‘Drive employment opportunity and protection’

Svenja Gudell, Chief Economist, Indeed

Access to good jobs is an integral part of both obtaining and sustaining quality of life and well-being. From a labour market perspective, policies which could dramatically benefit vulnerable populations include: skills-based hiring, pay and wage transparency, second chance hiring, accessibility tools and accommodations, and inclusive and unbiased hiring – to name a few. While some leaders look to a one-size-fits-all policy to address cost of living issues, the truth is this rarely results in the desired outcome. Instead, policymakers must consider both the broader, long-term picture, as well as the unique situation within industries, locations, and individual needs to help close these gaps.

As we face hardships ranging from increased cost of living, global warming, geopolitical tensions, etc., employment opportunity and protection for all is key to future prosperity. The micro and macro benefits of adequate, gainful employment enable an increased quality of life and well-being, opportunity for economic mobility, and benefits to both physical and mental health. Ultimately, on a global scale, we must identify and build on technology that is being used effectively to support workers and ensure that job mobility, continuous learning and access to information are widely available to drive employment opportunities and protection for workers.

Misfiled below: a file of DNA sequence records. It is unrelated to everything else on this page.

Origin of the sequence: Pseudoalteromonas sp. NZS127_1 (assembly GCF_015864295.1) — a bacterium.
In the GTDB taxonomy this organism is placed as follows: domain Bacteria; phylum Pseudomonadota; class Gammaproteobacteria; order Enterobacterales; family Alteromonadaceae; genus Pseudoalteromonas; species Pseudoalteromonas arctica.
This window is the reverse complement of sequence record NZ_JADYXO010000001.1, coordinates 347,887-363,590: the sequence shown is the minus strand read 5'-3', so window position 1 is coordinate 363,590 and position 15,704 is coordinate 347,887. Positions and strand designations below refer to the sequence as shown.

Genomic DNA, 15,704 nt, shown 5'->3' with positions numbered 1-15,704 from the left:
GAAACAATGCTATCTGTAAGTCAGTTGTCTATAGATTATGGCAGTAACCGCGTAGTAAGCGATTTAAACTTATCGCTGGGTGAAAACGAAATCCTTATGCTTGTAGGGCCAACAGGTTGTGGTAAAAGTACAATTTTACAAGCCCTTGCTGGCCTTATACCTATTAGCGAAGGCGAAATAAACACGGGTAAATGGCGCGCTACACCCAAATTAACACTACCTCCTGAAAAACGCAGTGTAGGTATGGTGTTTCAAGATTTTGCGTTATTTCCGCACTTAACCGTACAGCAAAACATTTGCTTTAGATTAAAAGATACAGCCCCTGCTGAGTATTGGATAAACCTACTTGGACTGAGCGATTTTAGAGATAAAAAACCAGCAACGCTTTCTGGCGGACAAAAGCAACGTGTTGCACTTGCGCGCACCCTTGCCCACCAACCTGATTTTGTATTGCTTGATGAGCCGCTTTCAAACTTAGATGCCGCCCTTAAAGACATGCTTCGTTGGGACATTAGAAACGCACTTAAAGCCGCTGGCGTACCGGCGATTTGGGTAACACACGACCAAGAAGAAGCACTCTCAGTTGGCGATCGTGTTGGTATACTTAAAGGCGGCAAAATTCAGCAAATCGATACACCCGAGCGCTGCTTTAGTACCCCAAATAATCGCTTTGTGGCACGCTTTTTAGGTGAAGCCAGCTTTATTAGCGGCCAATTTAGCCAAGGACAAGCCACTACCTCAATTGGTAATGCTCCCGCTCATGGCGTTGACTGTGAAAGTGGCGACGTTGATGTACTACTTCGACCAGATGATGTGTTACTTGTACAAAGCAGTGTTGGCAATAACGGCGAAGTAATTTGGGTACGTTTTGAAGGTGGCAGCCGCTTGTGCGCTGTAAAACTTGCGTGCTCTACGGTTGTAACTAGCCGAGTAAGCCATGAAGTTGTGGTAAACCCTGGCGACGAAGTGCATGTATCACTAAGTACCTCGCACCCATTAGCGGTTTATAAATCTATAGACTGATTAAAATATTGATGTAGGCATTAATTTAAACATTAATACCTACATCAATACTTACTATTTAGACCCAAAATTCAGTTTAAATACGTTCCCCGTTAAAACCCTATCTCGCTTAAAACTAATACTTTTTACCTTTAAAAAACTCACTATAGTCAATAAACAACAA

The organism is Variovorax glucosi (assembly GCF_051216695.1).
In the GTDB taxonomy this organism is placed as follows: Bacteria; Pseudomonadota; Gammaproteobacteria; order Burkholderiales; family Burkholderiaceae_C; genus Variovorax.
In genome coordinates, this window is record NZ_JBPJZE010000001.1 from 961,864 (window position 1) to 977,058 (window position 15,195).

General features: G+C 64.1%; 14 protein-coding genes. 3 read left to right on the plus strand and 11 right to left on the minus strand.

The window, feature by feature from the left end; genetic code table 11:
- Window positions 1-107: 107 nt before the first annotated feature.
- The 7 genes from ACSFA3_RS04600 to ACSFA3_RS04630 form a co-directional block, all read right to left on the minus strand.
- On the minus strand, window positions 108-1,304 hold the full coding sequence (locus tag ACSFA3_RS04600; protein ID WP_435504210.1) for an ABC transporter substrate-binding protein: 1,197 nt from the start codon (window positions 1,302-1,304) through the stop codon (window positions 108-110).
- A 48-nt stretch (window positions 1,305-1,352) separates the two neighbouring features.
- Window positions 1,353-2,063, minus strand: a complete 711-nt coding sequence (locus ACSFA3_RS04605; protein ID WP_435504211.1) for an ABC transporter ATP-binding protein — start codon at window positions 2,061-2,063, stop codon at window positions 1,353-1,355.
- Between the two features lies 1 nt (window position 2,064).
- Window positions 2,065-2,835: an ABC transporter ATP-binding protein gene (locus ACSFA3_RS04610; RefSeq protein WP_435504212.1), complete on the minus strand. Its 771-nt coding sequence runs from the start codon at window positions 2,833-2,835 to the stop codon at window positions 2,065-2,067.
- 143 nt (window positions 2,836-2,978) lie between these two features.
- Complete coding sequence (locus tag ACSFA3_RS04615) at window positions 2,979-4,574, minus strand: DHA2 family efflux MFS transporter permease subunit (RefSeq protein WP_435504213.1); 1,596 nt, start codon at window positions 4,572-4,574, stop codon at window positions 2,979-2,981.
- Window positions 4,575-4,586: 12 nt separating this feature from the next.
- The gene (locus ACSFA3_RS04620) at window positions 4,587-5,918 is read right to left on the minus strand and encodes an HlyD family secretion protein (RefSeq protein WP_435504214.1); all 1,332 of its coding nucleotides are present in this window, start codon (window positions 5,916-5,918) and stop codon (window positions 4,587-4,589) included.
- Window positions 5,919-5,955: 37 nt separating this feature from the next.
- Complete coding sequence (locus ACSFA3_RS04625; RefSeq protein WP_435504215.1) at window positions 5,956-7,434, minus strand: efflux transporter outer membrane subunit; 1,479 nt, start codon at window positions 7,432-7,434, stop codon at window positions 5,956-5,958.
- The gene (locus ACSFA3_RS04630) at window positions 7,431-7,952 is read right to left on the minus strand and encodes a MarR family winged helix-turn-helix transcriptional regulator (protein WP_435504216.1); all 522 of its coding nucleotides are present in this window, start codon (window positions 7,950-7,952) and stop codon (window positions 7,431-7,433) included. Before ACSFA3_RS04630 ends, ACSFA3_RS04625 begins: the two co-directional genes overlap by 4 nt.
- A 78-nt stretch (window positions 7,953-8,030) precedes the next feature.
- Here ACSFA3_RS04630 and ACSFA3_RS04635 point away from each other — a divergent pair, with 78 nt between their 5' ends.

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What next for the global economy? 3 experts have their say – World Economic Forum

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License and Republishing

World Economic Forum articles may be republished in accordance with the Creative Commons Attribution-NonCommercial-NoDerivatives 4.0 International Public License, and in accordance with our Terms of Use.

The views expressed in this article are those of the author alone and not the World Economic Forum.